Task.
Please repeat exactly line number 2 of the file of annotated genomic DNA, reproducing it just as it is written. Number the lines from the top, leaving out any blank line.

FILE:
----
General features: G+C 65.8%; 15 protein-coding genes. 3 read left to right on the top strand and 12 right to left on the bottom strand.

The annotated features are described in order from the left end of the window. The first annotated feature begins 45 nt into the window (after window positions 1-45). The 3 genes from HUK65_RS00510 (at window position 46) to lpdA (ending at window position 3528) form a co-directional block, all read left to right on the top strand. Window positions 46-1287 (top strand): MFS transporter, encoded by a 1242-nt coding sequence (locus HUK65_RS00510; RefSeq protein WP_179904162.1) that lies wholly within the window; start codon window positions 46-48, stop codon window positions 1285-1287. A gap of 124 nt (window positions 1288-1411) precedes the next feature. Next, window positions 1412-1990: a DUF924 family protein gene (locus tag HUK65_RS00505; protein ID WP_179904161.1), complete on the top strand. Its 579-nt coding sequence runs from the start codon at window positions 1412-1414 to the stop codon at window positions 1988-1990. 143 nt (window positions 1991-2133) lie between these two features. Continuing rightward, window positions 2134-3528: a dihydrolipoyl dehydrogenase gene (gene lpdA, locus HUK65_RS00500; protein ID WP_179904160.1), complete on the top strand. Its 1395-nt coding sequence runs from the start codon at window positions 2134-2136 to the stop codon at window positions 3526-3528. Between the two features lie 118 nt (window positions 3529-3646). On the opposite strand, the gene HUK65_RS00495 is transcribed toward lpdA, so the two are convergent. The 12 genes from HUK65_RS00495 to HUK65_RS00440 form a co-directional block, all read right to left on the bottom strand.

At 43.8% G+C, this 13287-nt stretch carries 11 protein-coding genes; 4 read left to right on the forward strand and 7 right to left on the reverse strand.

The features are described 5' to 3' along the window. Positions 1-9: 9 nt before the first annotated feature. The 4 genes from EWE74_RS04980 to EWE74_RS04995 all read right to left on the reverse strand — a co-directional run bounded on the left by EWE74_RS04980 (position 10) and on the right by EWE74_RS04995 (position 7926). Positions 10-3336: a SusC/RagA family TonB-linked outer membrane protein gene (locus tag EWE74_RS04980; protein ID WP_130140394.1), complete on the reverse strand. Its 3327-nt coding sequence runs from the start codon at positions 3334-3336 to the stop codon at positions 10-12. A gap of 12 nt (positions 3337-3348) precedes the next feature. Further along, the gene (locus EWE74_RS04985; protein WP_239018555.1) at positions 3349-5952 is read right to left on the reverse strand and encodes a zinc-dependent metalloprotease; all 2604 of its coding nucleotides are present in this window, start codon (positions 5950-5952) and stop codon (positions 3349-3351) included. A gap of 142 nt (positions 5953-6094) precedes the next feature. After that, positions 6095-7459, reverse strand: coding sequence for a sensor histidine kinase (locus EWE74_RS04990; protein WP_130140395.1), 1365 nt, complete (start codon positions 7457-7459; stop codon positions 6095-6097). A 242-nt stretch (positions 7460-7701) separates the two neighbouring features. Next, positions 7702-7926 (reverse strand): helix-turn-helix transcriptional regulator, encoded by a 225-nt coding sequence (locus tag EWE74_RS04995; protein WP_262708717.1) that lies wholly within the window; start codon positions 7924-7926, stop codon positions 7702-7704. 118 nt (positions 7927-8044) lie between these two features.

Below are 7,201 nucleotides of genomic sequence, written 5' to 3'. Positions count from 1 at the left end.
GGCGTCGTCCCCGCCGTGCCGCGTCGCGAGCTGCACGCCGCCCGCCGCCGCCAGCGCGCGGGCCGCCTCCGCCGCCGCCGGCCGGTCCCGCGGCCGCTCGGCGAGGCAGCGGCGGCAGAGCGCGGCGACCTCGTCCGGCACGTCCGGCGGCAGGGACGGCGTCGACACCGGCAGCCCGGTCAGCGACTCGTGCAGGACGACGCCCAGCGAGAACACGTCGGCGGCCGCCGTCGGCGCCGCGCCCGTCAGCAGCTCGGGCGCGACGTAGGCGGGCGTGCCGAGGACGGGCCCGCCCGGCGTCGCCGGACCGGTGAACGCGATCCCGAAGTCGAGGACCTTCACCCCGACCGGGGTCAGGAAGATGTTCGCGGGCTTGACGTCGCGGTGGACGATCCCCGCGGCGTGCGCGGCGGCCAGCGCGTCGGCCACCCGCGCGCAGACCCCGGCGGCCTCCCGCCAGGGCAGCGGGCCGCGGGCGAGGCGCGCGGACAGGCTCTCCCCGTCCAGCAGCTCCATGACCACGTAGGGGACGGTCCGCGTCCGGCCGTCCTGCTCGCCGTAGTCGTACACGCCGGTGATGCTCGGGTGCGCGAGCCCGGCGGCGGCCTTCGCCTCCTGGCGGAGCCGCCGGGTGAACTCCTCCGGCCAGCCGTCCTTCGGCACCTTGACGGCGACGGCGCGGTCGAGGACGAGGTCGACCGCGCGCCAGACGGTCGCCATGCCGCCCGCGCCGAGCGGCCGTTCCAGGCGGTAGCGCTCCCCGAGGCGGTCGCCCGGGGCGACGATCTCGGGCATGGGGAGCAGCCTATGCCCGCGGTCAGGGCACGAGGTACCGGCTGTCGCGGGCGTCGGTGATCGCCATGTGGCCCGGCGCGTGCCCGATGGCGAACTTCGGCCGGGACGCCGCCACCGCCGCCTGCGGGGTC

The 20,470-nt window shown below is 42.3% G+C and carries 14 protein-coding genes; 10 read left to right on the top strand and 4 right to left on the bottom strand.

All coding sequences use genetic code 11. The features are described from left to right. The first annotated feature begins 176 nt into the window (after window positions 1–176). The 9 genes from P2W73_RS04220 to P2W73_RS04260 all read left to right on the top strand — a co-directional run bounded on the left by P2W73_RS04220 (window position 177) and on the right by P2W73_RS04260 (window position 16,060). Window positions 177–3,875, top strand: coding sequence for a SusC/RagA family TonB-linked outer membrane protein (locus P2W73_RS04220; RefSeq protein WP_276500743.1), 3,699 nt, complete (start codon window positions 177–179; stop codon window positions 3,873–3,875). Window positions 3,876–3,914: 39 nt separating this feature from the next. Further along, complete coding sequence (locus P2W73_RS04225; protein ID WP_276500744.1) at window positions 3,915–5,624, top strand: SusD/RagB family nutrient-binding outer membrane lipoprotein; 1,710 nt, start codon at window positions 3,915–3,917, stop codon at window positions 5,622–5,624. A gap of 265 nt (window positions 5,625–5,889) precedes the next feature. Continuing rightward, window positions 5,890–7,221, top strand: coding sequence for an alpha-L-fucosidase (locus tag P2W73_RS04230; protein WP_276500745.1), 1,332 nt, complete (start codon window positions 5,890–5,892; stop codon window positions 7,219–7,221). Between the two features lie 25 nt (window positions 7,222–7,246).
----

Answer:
The annotated features are described in order from the left end of the window. The first annotated feature begins 45 nt into the window (after window positions 1-45). The 3 genes from HUK65_RS00510 (at window position 46) to lpdA (ending at window position 3528) form a co-directional block, all read left to right on the top strand. Window positions 46-1287 (top strand): MFS transporter, encoded by a 1242-nt coding sequence (locus HUK65_RS00510; RefSeq protein WP_179904162.1) that lies wholly within the window; start codon window positions 46-48, stop codon window positions 1285-1287. A gap of 124 nt (window positions 1288-1411) precedes the next feature. Next, window positions 1412-1990: a DUF924 family protein gene (locus tag HUK65_RS00505; protein ID WP_179904161.1), complete on the top strand. Its 579-nt coding sequence runs from the start codon at window positions 1412-1414 to the stop codon at window positions 1988-1990. 143 nt (window positions 1991-2133) lie between these two features. Continuing rightward, window positions 2134-3528: a dihydrolipoyl dehydrogenase gene (gene lpdA, locus HUK65_RS00500; protein ID WP_179904160.1), complete on the top strand. Its 1395-nt coding sequence runs from the start codon at window positions 2134-2136 to the stop codon at window positions 3526-3528. Between the two features lie 118 nt (window positions 3529-3646). On the opposite strand, the gene HUK65_RS00495 is transcribed toward lpdA, so the two are convergent. The 12 genes from HUK65_RS00495 to HUK65_RS00440 form a co-directional block, all read right to left on the bottom strand.